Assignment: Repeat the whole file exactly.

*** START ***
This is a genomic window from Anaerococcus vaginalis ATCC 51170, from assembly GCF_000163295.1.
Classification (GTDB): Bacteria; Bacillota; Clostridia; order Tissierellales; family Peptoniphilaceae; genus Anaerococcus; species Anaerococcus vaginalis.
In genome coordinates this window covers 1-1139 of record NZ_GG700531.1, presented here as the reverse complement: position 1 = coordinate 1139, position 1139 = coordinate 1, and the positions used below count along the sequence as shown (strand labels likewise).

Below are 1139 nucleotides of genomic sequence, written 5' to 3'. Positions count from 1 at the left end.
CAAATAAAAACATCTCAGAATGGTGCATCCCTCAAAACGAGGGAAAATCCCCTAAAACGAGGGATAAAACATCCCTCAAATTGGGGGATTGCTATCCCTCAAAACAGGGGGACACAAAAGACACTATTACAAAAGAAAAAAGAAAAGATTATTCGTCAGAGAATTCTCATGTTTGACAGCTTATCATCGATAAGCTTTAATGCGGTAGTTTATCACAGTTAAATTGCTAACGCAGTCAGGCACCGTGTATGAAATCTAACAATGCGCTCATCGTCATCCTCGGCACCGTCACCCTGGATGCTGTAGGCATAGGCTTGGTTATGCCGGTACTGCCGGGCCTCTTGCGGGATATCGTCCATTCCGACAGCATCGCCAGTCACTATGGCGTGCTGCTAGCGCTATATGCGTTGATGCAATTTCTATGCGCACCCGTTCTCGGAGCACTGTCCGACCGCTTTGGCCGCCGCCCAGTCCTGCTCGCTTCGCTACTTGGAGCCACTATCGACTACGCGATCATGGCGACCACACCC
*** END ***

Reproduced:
This is a genomic window from Anaerococcus vaginalis ATCC 51170, from assembly GCF_000163295.1.
Classification (GTDB): Bacteria; Bacillota; Clostridia; order Tissierellales; family Peptoniphilaceae; genus Anaerococcus; species Anaerococcus vaginalis.
In genome coordinates this window covers 1-1139 of record NZ_GG700531.1, presented here as the reverse complement: position 1 = coordinate 1139, position 1139 = coordinate 1, and the positions used below count along the sequence as shown (strand labels likewise).

Below are 1139 nucleotides of genomic sequence, written 5' to 3'. Positions count from 1 at the left end.
CAAATAAAAACATCTCAGAATGGTGCATCCCTCAAAACGAGGGAAAATCCCCTAAAACGAGGGATAAAACATCCCTCAAATTGGGGGATTGCTATCCCTCAAAACAGGGGGACACAAAAGACACTATTACAAAAGAAAAAAGAAAAGATTATTCGTCAGAGAATTCTCATGTTTGACAGCTTATCATCGATAAGCTTTAATGCGGTAGTTTATCACAGTTAAATTGCTAACGCAGTCAGGCACCGTGTATGAAATCTAACAATGCGCTCATCGTCATCCTCGGCACCGTCACCCTGGATGCTGTAGGCATAGGCTTGGTTATGCCGGTACTGCCGGGCCTCTTGCGGGATATCGTCCATTCCGACAGCATCGCCAGTCACTATGGCGTGCTGCTAGCGCTATATGCGTTGATGCAATTTCTATGCGCACCCGTTCTCGGAGCACTGTCCGACCGCTTTGGCCGCCGCCCAGTCCTGCTCGCTTCGCTACTTGGAGCCACTATCGACTACGCGATCATGGCGACCACACCC